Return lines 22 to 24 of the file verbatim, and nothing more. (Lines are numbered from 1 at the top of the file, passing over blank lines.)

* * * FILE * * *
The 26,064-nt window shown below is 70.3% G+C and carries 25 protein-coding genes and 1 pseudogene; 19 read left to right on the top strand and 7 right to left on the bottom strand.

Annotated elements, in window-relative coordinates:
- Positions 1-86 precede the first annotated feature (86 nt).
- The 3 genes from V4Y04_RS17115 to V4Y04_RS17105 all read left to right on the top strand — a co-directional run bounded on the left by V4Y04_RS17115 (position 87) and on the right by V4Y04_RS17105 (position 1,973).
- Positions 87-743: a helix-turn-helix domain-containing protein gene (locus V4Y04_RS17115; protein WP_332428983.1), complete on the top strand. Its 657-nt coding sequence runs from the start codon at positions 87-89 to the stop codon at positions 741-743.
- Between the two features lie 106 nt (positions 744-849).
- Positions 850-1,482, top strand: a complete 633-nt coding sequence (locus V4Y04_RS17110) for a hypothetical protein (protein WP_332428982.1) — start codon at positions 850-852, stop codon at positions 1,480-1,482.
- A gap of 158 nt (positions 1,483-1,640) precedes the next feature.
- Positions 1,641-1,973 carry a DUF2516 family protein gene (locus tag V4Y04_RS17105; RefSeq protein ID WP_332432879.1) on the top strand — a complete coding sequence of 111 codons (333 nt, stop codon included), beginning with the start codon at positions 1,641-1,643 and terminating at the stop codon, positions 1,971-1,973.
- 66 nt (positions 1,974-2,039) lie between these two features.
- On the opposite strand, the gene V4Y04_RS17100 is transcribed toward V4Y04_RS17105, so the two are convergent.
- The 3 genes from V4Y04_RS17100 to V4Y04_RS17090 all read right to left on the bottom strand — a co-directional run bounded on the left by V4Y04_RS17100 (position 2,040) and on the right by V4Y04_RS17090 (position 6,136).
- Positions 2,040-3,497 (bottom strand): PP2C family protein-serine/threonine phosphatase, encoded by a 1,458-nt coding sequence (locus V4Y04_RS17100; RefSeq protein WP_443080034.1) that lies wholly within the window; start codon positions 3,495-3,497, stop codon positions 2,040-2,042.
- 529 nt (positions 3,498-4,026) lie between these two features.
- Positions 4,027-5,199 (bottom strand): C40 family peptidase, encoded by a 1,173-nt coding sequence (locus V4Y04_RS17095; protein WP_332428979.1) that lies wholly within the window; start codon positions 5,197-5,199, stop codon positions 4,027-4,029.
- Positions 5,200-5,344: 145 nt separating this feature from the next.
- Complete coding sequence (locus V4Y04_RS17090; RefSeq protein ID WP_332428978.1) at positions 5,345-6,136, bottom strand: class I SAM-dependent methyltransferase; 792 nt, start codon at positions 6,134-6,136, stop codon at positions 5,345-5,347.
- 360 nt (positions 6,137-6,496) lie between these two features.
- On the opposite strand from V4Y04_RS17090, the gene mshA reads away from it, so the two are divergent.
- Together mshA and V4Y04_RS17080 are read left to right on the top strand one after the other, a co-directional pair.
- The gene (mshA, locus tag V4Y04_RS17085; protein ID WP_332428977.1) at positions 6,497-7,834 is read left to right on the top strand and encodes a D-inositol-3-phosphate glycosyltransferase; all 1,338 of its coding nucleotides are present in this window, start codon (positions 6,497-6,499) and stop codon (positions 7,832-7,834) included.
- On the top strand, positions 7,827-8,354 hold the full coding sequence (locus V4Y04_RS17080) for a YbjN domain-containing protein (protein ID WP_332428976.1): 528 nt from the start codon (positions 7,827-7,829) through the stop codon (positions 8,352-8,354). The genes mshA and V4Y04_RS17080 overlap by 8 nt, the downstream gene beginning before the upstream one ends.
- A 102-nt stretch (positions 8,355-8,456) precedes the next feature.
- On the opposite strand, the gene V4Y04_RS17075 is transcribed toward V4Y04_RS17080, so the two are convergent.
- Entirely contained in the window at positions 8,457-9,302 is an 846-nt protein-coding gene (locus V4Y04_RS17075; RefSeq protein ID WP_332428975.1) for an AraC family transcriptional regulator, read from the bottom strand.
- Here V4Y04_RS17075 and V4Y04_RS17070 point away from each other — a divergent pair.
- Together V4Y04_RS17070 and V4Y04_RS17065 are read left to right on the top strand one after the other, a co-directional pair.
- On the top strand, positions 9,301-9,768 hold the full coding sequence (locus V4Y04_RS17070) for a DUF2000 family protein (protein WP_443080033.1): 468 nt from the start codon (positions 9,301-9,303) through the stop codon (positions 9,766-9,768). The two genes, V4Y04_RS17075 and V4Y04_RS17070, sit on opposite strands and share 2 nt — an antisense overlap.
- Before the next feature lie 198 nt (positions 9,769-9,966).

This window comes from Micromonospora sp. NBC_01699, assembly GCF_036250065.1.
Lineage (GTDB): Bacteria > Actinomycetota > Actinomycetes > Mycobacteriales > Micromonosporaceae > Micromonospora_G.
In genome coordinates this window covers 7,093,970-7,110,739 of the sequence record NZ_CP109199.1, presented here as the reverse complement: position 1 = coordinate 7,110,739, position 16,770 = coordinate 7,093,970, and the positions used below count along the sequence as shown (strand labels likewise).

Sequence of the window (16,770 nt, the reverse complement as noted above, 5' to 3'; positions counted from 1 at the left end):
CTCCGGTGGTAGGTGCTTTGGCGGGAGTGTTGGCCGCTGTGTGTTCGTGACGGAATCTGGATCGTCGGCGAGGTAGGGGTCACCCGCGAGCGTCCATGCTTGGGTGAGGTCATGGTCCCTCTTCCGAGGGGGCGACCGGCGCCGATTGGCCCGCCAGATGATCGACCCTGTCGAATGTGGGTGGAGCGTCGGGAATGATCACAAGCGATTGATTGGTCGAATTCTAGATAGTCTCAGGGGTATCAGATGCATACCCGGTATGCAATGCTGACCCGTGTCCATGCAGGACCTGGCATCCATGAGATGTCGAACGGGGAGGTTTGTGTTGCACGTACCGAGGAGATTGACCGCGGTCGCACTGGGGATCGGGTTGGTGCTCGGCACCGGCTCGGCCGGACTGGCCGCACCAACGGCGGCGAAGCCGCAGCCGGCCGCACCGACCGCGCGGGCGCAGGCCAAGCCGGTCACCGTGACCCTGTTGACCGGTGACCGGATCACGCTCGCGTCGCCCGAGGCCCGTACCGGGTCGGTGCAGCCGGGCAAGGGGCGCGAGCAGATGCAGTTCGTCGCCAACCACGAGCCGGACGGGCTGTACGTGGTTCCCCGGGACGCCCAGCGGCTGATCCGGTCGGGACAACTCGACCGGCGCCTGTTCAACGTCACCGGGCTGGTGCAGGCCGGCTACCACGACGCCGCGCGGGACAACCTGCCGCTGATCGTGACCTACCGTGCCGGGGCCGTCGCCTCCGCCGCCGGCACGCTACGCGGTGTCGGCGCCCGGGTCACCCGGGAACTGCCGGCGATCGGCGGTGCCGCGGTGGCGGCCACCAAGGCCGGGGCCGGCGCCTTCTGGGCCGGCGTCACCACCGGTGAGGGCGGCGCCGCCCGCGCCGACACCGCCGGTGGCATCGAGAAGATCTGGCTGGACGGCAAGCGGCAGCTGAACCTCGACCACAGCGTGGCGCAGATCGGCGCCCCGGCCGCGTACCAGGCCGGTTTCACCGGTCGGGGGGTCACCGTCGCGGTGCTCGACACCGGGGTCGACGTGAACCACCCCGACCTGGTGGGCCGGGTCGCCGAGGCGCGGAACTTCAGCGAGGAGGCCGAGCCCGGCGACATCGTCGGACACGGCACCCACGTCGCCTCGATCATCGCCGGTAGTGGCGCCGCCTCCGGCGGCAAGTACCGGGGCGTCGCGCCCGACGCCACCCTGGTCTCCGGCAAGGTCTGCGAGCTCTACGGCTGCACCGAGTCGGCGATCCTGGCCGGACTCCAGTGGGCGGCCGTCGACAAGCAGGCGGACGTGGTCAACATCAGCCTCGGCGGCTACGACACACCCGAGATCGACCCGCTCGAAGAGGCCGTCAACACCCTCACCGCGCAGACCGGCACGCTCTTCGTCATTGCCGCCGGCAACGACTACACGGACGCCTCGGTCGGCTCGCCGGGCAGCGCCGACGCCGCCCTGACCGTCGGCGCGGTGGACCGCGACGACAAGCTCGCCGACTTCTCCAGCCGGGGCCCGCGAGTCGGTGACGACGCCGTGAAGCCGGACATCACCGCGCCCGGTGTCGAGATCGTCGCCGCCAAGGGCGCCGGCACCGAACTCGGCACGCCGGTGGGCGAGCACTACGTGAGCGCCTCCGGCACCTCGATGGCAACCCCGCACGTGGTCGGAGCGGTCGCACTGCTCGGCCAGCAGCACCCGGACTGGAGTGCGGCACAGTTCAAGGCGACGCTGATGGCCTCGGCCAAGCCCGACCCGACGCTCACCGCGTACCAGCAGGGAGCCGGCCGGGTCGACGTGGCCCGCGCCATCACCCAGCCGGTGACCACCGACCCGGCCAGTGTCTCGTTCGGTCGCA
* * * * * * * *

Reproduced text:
- On the top strand, positions 7,827-8,354 hold the full coding sequence (locus V4Y04_RS17080) for a YbjN domain-containing protein (protein ID WP_332428976.1): 528 nt from the start codon (positions 7,827-7,829) through the stop codon (positions 8,352-8,354). The genes mshA and V4Y04_RS17080 overlap by 8 nt, the downstream gene beginning before the upstream one ends.
- A 102-nt stretch (positions 8,355-8,456) precedes the next feature.
- On the opposite strand, the gene V4Y04_RS17075 is transcribed toward V4Y04_RS17080, so the two are convergent.